Dr. Daniel Scognamillo Arthur Temple College of Forestry Department of Forestry
Course: GIS 415 Spatial Analysis
Name of Project: Spatial Analysis
Project Idea: Elements, entities, and events occupy a given geographic location in the real world. We can ask questions about spatial relationships between those entities considering their location. Some examples of those questions are: •What is the best location for a new police station based on the location of crimes? • What is the best location for a Fire Department based on location of emergencies? • Where is more likely to find suitable habitat for certain endangered species based on known locations for that species? We try to answer questions that have a spatial component every day in our life. Once the question has been identified, the challenge is to define and collect the necessary data and appropriate statistical tools for their analysis. In this course students will be exposed to real world situations, they will be asked to identify problems and issues, develop research questions, and select and apply the right analytical tools to help find answers to those questions.
Dr. Carolyn Stufft James I. Perkins College of Education Department of Elementary Education
Course: ELE 450 EC-6 Practicum II
Name of Project: Writing-Enhanced Peer Learning Communities
Project Idea: Practicum II students spend 3 hours a day, 4 days a week in K-5 classrooms during the semester. Practicum II students teach whole group lessons and interact with their mentor teacher and students on a daily basis during the field-based experience but do not generally have the opportunity to interact and debrief with other Practicum II students. In past semesters, students have been responsible for submitting lesson plans and lesson reflections for math, science, and social studies lessons directly to the instructor. Students also have completed weekly double-entry journal assignments based on a math textbook and have submitted the assignments to the instructor. One aspect of the Practicum II experience that has been missing is the presence of a learning community to promote students' reflection of their daily teaching experiences by sharing information with and interacting with other Practicum II students. This project seeks to promote students' peer interactions and to enhance peer-instructor interactions through small focus groups whose members will support one another and share ideas, challenges, and questions throughout the semester. Students will each be responsible for maintaining a reflection journal that includes individual and group reflection activities.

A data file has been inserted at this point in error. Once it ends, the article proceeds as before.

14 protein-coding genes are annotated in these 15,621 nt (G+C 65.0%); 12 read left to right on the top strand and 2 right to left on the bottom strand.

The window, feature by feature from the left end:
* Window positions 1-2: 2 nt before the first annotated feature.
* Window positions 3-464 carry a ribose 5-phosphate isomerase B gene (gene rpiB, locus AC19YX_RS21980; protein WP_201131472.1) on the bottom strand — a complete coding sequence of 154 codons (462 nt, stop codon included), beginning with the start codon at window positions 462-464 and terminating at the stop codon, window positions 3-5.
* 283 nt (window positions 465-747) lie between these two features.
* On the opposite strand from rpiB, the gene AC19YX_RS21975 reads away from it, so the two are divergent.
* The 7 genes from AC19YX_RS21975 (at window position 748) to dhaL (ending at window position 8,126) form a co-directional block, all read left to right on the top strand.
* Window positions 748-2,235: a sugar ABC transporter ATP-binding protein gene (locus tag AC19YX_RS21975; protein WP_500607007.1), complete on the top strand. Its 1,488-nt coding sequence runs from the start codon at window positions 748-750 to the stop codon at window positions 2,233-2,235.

Dr. Kelly Noe Nelson Rusche College of Business Gerald W. Schlief School of Accountancy
Course: AIS 453 Accounting Information Systems
Name of Project: Atkinson Candy
Project Idea: Students will spend the first 6 weeks of the semester learning about and how to flowchart the Revenue, Expenditure, and Payroll of the Accounting System. Students will be assigned to groups. The students will meet in groups with 8 accounting professionals at Atkinson Candy and create a flowchart of each "desk" of the accounting professionals. The term "desk" refers to the documents that cross the professional's desk related to the Accounting Information System. The students will spend the next 6 weeks in the field working with the professionals, each other in the group as well as me in documenting and developing the flowchart for the tasks. Students will document the duties and then present them in flowchart form.
Phyllis Gilbert James I. Perkins College of Education School of Human Sciences-Child Development Family Living
Course: HMS 420 Practicum
Name of Project: Grant Writing: Understanding and Measuring the Needs of an Agency as an Intern
Project Idea: Interns in this course will work with a variety of public and private agencies with diverse needs. During the internship, students will investigate the challenges, goals, and needs of their agencies. The field-based learning experience will direct interns through the grant writing process: identifying a potential donor, researching measurable goals for the agency, and writing the grant. Students will submit the grant upon completion of their internship. CDFL students need grant writing skills for their professional careers.
Dr. Jessie Sams College of Liberal and Applied Arts Department of English
Course: ENG 440 Invented Languages
Name of Project: Tapping into Creativity to Learn Linguistic Concepts
Project Idea: In the ENG 440 course, students will learn features of natural languages and analyze existing constructed languages in order to invent a language of their own. Each student will be paired with a client who has a specific need for an invented language (the clients range from authors to video game developers). Students will have to collect information from their client and assimilate what their client wants with what we are learning in the classroom about features of languages. Their final project will be a written mini-grammar of their language, which will be presented to the client; they will also be required to participate in a conference at the end of the semester by presenting a poster or interactive presentation based on their experience.